To request removal of a review, send a letter to the website operator where the review is published. State why the review should be removed. State (if you can without being dishonest) that the review was likely not written by a patient and the statements made by the reviewer were designed to harm your reputation instead of share a legitimate consumer experience. About 30% of the time, this results in the removal of an online review across all websites. However, on a particular websites, like Google+, removal success can be as low as 1%.
The outcome of a removal letter depends on where the review was written and what it says. When requesting removal, do not fight with review websites. They are operated by people, who like everybody else, can get emotional and defensive if pushed too hard. The best approach is to act like you don’t care and that you are doing the website a favor by helping them remove content that consumers don’t find useful anyway.
Time to Try Responding
If a polite and reasonable letter does not convince a website to remove a review, you should respond to that review. Many websites prefer a response over a removal request. Responding to a review can neutralize its damage. Public statements are a classic defense tactic for celebrities. They work the same way for doctors, too.
Responding can prevent your detractors from hurting your reputation.12 On occasion, clients call us to report that a new patient walked in because they read the doctor’s response to a negative review. (We’re flattered when we helped write the response.) Sometimes a good response can cause the detractors themselves to change their minds.
Consider Dr. M. who is a specialist at a major university hospital. In 2013, she received an alert from EMPATHIQ about a negative review. The review was left by a patient in agony who could not get an appointment for six months. The same day, the doctor called the patient and scheduled an appointment for the next week. The patient replaced the negative review with a positive one.
Rules of Responding
A rule of thumb when responding to reviews is to keep them compassionate and non-defensive. Responding to a review is not a debate. Speak about procedures in general. If the patient talks about a scar that formed after plastic surgery, talk about why scarring can happen in general (people heal differently or the post-op instructions were not followed). This can cast doubt on your detractors’ credibility without breaking patient privacy. One way to end your response is to encourage the patient to visit and speak with you about their problem. Most patients never do, but making the offer will cast you in a positive light with new patients who are reading your reviews.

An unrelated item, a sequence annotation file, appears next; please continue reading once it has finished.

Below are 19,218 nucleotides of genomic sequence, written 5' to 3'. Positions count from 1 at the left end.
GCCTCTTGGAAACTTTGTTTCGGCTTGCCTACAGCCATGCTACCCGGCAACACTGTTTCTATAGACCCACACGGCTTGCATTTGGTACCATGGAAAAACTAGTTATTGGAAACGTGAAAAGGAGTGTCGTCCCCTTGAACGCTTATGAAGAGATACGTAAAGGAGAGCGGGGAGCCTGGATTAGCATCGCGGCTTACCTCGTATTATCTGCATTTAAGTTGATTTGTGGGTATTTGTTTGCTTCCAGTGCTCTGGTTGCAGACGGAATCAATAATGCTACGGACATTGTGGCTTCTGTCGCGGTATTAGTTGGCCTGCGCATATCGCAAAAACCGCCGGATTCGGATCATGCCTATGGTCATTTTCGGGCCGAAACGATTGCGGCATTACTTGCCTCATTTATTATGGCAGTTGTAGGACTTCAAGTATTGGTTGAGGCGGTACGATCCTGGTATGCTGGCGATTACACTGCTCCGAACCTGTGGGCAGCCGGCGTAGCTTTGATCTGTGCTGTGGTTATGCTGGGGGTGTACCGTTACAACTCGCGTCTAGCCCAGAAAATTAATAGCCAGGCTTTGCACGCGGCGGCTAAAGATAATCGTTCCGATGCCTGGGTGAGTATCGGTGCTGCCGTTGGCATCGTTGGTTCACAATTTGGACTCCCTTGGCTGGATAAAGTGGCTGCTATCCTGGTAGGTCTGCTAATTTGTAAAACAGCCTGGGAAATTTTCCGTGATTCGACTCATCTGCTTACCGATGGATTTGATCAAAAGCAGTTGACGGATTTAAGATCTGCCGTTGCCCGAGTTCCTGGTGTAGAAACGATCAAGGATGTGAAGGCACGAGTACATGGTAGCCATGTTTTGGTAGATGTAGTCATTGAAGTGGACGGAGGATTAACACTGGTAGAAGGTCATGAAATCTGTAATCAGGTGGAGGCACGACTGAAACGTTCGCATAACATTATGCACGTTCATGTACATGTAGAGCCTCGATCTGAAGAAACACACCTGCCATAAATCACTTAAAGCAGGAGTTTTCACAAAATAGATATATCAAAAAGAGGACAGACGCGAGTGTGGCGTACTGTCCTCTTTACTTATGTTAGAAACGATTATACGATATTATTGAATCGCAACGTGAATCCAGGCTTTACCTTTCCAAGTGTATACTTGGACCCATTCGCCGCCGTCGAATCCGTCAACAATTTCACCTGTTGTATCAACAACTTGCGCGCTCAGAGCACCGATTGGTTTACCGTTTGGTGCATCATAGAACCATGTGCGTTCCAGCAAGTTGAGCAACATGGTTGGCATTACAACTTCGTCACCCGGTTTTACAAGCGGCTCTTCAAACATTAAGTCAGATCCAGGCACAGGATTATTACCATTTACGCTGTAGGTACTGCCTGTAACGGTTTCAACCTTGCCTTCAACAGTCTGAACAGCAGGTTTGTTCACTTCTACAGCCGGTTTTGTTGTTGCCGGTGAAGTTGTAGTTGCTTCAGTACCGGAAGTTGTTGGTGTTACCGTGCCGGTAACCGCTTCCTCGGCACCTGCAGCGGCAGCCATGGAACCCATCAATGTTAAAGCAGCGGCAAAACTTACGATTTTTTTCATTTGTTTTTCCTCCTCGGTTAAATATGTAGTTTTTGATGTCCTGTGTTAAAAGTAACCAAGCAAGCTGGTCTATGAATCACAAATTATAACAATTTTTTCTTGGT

One example of a successful response is:
1 STAR REVIEW
I seriously question Dr. XY’s ethics. I feel I was medicated and taken advantage of during my procedure which has had beyond poor results.
I’m sorry you feel that way. At this time, I don’t know who you may be.
You mention that you were medicated. We do medicate patients because most of our patients don’t like to undergo hair restoration surgery without medication. I’m not sure I would have done your surgery if you had told me you didn’t want to be medicated.
Our practice prides itself on the deep, genuine relationships that we build with patients. We always act in the best interest of the client. Additionally, our success rates and patient satisfaction rates are extremely high for our profession.
I am happy to discuss any questions and/or any concerns you have about your experience. Please call our office at xxx-xxx-xxxx. Thanks for taking the time to share your thoughts.
An efficient way to write a response is to start by outlining why the review is wrong. (Bullet points are okay.) Have a staff member turn your outline into a draft. Work together with that staff member to edit the draft until you feel it is ready to post online. Finally, assign a staff member in your office to register and post that response online. If you do not have a full-time staff member dedicated to this function, consider using EMPATHIQ. We handle drafting and posting responses for doctors every day. Our rates start at $1.66 per day, far less than a staff member’s salary.